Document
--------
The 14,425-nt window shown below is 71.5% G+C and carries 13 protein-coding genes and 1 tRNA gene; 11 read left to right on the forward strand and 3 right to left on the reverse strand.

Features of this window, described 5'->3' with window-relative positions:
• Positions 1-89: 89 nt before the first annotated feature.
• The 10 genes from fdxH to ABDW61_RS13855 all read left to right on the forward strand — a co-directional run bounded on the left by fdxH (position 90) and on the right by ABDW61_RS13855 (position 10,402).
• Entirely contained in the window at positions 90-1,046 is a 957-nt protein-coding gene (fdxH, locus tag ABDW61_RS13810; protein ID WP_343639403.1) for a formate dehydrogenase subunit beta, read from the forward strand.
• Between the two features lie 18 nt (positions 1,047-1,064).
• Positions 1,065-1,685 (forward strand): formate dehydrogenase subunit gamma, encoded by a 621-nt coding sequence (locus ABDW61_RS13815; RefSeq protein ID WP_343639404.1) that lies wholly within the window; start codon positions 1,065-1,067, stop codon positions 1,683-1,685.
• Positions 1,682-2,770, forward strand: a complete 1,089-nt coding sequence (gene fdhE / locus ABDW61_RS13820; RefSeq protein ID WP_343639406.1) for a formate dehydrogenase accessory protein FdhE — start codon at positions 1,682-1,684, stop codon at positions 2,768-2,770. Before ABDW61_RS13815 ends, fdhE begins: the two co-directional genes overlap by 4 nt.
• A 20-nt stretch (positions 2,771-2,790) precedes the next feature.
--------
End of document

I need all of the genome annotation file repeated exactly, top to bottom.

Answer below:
The 14,425-nt window shown below is 71.5% G+C and carries 13 protein-coding genes and 1 tRNA gene; 11 read left to right on the forward strand and 3 right to left on the reverse strand.

Features of this window, described 5'->3' with window-relative positions:
• Positions 1-89: 89 nt before the first annotated feature.
• The 10 genes from fdxH to ABDW61_RS13855 all read left to right on the forward strand — a co-directional run bounded on the left by fdxH (position 90) and on the right by ABDW61_RS13855 (position 10,402).
• Entirely contained in the window at positions 90-1,046 is a 957-nt protein-coding gene (fdxH, locus tag ABDW61_RS13810; protein ID WP_343639403.1) for a formate dehydrogenase subunit beta, read from the forward strand.
• Between the two features lie 18 nt (positions 1,047-1,064).
• Positions 1,065-1,685 (forward strand): formate dehydrogenase subunit gamma, encoded by a 621-nt coding sequence (locus ABDW61_RS13815; RefSeq protein ID WP_343639404.1) that lies wholly within the window; start codon positions 1,065-1,067, stop codon positions 1,683-1,685.
• Positions 1,682-2,770, forward strand: a complete 1,089-nt coding sequence (gene fdhE / locus ABDW61_RS13820; RefSeq protein ID WP_343639406.1) for a formate dehydrogenase accessory protein FdhE — start codon at positions 1,682-1,684, stop codon at positions 2,768-2,770. Before ABDW61_RS13815 ends, fdhE begins: the two co-directional genes overlap by 4 nt.
• A 20-nt stretch (positions 2,771-2,790) precedes the next feature.